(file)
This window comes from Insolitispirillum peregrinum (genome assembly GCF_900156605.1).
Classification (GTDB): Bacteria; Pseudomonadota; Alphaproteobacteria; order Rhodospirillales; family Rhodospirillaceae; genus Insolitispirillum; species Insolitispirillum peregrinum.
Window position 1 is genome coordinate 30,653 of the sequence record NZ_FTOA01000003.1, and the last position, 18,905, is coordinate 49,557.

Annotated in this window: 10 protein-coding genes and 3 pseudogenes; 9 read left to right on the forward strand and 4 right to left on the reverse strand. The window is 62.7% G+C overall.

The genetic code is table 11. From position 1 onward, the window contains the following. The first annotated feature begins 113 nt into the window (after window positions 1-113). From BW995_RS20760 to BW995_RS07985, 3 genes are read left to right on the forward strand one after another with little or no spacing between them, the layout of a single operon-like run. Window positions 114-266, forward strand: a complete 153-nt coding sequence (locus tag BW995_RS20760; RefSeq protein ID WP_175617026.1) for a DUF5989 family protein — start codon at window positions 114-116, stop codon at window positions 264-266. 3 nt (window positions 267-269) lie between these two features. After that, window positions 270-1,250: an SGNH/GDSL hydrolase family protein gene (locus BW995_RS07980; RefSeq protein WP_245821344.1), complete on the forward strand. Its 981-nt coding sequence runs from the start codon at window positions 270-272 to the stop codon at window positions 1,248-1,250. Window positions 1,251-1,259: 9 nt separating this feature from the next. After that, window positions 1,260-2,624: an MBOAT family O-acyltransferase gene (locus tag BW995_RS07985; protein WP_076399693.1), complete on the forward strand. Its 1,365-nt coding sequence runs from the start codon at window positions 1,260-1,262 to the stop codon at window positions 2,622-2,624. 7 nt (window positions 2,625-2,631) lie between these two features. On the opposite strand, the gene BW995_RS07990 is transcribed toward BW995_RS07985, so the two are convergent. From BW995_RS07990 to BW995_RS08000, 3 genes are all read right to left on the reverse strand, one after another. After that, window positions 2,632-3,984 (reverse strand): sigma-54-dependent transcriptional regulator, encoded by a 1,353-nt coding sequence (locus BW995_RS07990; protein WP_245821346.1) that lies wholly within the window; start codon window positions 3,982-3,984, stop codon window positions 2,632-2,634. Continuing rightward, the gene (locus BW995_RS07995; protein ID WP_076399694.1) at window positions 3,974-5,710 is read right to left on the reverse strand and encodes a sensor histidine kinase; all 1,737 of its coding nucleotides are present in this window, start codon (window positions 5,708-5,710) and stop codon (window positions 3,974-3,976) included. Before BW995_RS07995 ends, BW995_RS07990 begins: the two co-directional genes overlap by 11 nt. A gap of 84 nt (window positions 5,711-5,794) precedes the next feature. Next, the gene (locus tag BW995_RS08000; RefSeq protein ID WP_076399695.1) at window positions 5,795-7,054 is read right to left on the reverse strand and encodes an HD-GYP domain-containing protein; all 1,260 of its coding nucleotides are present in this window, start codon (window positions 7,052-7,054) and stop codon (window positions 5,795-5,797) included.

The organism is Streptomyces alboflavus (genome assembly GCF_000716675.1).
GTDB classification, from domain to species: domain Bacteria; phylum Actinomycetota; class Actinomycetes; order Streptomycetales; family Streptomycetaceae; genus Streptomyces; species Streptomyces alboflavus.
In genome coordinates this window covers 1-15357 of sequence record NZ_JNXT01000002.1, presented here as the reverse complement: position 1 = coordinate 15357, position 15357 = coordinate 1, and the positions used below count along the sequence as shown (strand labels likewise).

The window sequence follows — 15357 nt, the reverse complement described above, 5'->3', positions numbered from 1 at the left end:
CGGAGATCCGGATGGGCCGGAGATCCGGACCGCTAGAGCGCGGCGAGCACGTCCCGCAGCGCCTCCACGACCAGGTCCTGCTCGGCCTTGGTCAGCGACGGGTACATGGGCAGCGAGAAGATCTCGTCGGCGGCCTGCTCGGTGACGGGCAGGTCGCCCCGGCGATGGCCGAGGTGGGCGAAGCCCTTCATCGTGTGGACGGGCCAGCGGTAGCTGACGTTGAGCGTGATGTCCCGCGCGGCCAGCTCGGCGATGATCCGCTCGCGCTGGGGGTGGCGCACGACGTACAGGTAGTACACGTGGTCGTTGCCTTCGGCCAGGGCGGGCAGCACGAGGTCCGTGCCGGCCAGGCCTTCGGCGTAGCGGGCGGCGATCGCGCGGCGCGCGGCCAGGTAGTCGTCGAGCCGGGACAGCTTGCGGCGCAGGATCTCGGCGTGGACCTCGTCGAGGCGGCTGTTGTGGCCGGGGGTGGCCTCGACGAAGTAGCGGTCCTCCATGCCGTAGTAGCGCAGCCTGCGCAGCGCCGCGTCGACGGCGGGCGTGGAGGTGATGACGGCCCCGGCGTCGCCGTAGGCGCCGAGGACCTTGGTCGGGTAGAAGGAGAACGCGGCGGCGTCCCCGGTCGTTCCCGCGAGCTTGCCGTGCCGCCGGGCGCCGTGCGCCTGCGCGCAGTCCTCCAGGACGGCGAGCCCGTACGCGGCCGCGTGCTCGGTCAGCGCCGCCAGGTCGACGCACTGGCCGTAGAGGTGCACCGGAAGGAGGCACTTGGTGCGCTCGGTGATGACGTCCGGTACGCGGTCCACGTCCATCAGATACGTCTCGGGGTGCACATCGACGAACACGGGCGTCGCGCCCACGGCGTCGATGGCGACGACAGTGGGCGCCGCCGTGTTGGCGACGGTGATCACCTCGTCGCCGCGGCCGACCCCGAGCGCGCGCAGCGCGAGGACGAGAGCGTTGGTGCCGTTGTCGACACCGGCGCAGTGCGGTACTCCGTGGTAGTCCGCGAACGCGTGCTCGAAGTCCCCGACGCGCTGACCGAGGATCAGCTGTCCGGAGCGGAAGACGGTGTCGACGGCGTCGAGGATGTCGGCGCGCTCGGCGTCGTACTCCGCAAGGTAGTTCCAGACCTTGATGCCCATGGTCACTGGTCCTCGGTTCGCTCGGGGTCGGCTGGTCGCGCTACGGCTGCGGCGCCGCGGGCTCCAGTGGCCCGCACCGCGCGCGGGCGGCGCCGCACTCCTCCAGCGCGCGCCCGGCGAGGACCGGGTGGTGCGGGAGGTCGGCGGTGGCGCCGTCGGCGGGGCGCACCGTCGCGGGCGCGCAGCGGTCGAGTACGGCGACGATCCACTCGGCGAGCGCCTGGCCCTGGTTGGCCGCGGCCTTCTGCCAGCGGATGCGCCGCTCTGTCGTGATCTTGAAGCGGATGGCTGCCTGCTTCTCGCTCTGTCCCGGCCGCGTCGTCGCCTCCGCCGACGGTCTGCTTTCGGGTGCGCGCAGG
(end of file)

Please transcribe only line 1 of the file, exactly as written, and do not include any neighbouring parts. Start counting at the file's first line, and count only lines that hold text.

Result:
This window comes from Insolitispirillum peregrinum (genome assembly GCF_900156605.1).